When Renzo Piano’s addition to the Kimbell opened in late 2013, critical responses ranged from “both architects at the top of their games” (Witold Rybczynski) to “generous to a fault” (Mark Lamster) to “distant defacement” (Thomas de Monchaux). In this excerpt from a special issue of Cite: The Architecture + Design Review of Houston, Ronnie Self gives a deeply considered assessment of the two buildings after a full turn of the seasons. The special issue also includes a review by Christopher Hawthorne of Johnston Marklee's plans for the Menil Drawing Institute, a review by David Heymann of Steven Holl’s expansion of the Museum of Fine Arts, Houston, and an essay by Walter Hood and Carmen Taylor about Project Row Houses. Also featured are interviews of the directors of all four museums and their architects (Piano, Holl, Johnston Marklee, David Chipperfield, and Rice Building Workshop), making for a very comprehensive issue.
Piano’s main task was to respond appropriately to Kahn’s building which he achieved through alignments in plan and elevation and by dividing his project into two major bodies: a concrete walled, glass roofed pavilion facing Kahn and a separate, sod-roofed structure behind that should integrate a significant portion of the project with the landscape and thereby lessen its overall impact. Still, the loss of the open lawn that existed in front of the Kimbell where Piano’s building now stands is regrettable. Kahn’s Kimbell was conceived as a large house or a villa in a park, and unlike much of the abundant open and green space in the Fort Worth Cultural District, that park was actually used. Piano’s new outdoor space is more like a courtyard – more contained and more formal. It is more urban in its design, yet less public in its use.
Aside from lamenting the loss of the open lawn, how might we judge the addition?
In his fifth volume of Renzo Piano Building Workshop: Complete Works, immediately following the description and analysis of the project, Peter Buchanan compares and contrasts the Nasher and Kahn’s Kimbell. (The text, published in 2008, predated Piano’s Kimbell commission.) In reference to both buildings and as a “criterion of architectural quality” Buchanan speaks of “...the achievement of seeming inevitability in which every part of the design has found its exact form and place within the internal logic of the scheme.” The question we might ask is whether Piano’s addition to the Kimbell achieves this standard.
Kahn’s Kimbell is extraordinary and unmatched for its synthesis of the parts and the whole. Beyond the synthesis of form, space, structure, and light within the cycloid vaults there is the “inevitability” of the linear, two-story light wells, for example, that bring natural light to office and service areas at the lower level and, likewise, the courtyard that bypasses the gallery level to bring light to the conservation area also at the lower level. It is also somewhat remarkable that the loading dock door on the north facade fits so effortlessly in the twenty-foot vaulted bay.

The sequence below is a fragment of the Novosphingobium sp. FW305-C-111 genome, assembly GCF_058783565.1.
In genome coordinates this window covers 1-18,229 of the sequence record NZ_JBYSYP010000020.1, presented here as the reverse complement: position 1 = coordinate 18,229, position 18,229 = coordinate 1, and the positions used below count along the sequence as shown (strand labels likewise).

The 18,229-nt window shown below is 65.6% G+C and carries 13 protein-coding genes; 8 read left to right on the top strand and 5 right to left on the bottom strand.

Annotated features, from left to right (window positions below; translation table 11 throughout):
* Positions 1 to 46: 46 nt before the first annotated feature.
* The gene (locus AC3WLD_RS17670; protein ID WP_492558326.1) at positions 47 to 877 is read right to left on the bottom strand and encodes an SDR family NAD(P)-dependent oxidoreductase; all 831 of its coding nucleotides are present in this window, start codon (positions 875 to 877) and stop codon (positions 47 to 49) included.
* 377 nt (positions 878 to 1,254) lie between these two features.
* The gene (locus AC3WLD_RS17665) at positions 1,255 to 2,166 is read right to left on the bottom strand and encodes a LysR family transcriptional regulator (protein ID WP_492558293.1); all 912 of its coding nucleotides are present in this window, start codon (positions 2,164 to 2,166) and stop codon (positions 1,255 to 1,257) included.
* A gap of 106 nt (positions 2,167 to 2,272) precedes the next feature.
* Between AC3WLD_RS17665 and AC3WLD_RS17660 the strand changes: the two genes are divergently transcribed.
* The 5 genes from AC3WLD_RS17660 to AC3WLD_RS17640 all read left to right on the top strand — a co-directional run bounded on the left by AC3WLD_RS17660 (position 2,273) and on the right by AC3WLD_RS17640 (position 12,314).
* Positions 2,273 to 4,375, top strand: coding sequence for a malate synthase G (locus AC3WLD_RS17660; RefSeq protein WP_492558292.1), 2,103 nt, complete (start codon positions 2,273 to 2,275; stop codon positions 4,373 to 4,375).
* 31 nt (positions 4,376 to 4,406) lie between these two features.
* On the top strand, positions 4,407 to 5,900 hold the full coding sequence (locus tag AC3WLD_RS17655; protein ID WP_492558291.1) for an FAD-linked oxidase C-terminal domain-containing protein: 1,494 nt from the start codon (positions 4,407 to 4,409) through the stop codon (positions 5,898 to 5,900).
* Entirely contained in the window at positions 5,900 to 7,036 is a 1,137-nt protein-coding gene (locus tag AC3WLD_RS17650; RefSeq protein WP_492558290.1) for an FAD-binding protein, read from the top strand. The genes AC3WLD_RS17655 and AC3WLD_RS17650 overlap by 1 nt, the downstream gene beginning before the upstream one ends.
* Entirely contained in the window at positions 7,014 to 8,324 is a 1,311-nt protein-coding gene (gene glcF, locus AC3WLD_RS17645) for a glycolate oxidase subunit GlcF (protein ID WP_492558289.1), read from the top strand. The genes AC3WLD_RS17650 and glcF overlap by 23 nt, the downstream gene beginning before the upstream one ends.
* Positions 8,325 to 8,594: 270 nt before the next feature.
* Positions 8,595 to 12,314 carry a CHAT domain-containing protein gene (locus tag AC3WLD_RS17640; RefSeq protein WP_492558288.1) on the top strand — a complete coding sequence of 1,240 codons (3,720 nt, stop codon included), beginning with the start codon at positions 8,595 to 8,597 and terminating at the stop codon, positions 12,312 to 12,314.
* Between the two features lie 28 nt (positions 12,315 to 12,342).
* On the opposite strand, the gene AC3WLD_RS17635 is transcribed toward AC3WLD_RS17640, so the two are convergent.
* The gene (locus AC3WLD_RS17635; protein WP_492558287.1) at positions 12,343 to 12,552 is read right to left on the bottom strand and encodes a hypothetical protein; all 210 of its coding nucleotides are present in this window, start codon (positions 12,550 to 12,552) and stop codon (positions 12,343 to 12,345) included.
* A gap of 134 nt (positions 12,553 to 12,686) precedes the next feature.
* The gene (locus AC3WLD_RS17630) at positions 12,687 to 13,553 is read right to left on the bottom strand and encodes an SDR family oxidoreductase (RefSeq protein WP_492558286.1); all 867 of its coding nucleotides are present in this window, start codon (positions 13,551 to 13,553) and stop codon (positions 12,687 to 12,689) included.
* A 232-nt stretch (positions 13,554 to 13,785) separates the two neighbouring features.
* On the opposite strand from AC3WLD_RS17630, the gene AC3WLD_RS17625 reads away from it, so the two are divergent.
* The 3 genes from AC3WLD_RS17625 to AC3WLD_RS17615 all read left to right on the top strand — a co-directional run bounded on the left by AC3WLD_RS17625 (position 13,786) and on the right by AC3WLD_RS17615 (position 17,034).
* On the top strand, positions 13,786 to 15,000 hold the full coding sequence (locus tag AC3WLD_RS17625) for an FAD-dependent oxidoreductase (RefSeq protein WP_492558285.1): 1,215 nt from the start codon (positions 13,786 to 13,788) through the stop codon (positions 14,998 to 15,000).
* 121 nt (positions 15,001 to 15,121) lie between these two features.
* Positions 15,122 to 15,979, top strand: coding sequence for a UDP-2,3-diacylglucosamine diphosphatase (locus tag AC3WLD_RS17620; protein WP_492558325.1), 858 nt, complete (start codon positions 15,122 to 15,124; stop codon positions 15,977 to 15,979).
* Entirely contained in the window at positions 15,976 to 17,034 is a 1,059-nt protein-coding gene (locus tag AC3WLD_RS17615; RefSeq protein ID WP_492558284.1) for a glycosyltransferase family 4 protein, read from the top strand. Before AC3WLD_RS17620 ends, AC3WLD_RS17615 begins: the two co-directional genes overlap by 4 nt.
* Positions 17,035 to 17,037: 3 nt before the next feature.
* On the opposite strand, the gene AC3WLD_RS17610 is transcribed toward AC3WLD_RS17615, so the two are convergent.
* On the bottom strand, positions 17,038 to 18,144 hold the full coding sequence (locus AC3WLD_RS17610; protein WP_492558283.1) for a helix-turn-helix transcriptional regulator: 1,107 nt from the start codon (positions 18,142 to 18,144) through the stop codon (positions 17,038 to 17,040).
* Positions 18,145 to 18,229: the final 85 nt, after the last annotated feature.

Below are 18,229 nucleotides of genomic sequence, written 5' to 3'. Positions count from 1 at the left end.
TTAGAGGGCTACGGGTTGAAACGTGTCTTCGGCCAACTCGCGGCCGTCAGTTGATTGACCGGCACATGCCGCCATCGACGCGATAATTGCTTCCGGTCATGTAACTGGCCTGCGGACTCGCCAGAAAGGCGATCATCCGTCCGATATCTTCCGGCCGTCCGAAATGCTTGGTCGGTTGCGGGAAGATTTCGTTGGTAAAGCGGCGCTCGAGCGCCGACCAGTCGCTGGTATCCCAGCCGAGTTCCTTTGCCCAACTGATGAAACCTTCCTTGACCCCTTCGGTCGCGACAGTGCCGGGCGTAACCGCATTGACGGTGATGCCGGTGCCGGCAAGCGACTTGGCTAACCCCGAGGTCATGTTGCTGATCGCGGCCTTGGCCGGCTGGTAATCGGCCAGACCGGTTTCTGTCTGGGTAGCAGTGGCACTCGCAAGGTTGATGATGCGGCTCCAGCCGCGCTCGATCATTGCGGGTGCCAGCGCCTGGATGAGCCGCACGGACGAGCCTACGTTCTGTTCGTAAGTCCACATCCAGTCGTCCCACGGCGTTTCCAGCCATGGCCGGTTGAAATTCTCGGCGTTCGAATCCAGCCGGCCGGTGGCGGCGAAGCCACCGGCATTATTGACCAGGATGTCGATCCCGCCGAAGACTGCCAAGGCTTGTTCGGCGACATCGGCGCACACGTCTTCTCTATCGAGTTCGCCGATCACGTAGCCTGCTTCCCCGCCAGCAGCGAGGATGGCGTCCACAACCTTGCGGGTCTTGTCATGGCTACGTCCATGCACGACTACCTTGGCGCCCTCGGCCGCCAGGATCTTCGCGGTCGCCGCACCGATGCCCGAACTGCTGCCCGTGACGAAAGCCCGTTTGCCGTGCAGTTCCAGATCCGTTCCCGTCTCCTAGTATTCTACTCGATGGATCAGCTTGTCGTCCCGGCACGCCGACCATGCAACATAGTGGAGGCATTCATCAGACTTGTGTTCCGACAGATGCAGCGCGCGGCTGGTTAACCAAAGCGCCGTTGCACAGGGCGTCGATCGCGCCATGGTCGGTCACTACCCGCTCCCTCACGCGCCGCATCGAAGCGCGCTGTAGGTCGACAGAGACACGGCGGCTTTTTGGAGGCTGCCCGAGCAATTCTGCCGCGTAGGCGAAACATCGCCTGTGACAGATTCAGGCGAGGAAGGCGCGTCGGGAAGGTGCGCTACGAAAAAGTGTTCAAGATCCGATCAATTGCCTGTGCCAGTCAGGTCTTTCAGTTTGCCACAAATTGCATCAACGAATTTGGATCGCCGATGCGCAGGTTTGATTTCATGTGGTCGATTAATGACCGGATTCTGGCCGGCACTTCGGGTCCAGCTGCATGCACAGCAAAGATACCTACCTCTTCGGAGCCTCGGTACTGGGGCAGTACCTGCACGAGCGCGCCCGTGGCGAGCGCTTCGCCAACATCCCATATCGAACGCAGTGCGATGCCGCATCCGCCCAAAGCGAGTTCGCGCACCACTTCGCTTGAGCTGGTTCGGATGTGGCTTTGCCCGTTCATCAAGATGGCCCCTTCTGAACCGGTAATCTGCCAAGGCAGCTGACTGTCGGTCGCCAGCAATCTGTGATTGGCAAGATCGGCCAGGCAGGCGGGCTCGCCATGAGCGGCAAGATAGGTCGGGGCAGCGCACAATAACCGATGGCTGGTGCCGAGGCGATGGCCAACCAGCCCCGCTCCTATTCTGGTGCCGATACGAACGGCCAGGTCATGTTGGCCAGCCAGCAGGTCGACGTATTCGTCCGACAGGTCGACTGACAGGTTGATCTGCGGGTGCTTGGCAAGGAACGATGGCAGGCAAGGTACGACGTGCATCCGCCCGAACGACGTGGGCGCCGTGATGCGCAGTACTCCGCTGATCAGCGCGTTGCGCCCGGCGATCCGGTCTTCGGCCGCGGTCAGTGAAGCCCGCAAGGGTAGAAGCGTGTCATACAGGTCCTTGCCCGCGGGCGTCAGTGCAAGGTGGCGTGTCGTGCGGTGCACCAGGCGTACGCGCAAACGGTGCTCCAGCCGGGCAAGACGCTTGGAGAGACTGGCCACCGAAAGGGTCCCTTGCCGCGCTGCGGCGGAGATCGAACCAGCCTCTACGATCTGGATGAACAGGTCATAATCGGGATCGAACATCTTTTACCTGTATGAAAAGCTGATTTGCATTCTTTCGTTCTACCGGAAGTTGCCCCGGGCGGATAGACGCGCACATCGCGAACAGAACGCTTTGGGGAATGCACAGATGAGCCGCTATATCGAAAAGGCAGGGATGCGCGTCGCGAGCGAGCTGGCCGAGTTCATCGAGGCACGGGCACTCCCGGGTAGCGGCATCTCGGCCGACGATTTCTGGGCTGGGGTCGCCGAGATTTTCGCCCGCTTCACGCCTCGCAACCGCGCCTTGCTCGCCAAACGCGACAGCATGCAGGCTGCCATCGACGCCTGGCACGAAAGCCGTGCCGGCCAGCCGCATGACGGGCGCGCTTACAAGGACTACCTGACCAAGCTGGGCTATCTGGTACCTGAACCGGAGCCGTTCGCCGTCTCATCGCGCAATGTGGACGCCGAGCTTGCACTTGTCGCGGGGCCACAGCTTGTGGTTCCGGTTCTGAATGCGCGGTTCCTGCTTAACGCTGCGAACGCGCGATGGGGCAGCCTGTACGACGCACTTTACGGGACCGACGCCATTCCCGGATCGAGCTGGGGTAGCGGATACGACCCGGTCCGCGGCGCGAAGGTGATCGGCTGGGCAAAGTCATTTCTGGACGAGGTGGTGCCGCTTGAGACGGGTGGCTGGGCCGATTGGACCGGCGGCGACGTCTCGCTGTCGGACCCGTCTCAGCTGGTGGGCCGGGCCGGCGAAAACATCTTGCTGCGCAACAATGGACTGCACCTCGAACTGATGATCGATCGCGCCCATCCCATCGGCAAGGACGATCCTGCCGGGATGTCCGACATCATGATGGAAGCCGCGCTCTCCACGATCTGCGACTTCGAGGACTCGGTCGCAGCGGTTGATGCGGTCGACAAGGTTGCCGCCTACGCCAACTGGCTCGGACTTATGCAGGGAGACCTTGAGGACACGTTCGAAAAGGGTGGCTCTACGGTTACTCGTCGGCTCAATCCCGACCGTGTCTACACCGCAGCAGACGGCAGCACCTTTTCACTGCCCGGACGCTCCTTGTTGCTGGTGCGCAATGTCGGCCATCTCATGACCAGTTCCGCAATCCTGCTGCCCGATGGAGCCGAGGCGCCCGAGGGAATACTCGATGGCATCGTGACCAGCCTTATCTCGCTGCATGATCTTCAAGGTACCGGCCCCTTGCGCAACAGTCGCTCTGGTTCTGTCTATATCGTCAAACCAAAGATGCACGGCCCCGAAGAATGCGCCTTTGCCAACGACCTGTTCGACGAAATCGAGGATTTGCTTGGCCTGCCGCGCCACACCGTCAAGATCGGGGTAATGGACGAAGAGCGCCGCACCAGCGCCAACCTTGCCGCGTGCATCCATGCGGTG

Kahn’s building has nevertheless been criticized for the way the auditorium and the library were squeezed into the building modules. We can imagine, however, that the freight elevator located, almost as if a freestanding object in the vaulted bay of the cafeteria would have caused the architect more grief since it does not conform to the reigning servant/served order of the project. These are quibbles when compared to the near perfection of the overall layout.
Piano’s pavilion assumes the internal logic of Kahn’s building for certain aspects of the design, develops its own logic for others, and draws upon over thirty-five years of experience in museum design for many.
Piano’s glass-roofed pavilion matches the overall length of Kahn’s building and aligns the new with the existing. He divides the building mass into three parts just as Kahn did. He enters in the middle bay. Piano twice translates Kahn’s system of double stairs into his project (once in the same direction and once flipped), and the well that lights his auditorium echoes the light wells of the earlier building. While visitors are not able to actually pass through the project as is possible in Kahn’s building, Piano’s auditorium light well provides a connection to the outdoors, predominately the sky, and counteracts any dead end effect of the underground portion of the project. The light well is the end of an axis that begins with Darnell Street to the east, moves up and through Kahn’s building via his double stair, through the yaupon holly grove and newly planted courtyard, through Piano’s building and down into the auditorium via another double stair. It is a rich succession of spaces and precisely the sequence Renzo Piano Building Workshop depicted in presentation section drawings. It is difficult to imagine that the axis could ever be extended further to the west. Just as Kahn’s building was so complete that any direct additions would have spoiled it, the new Kimbell is also complete.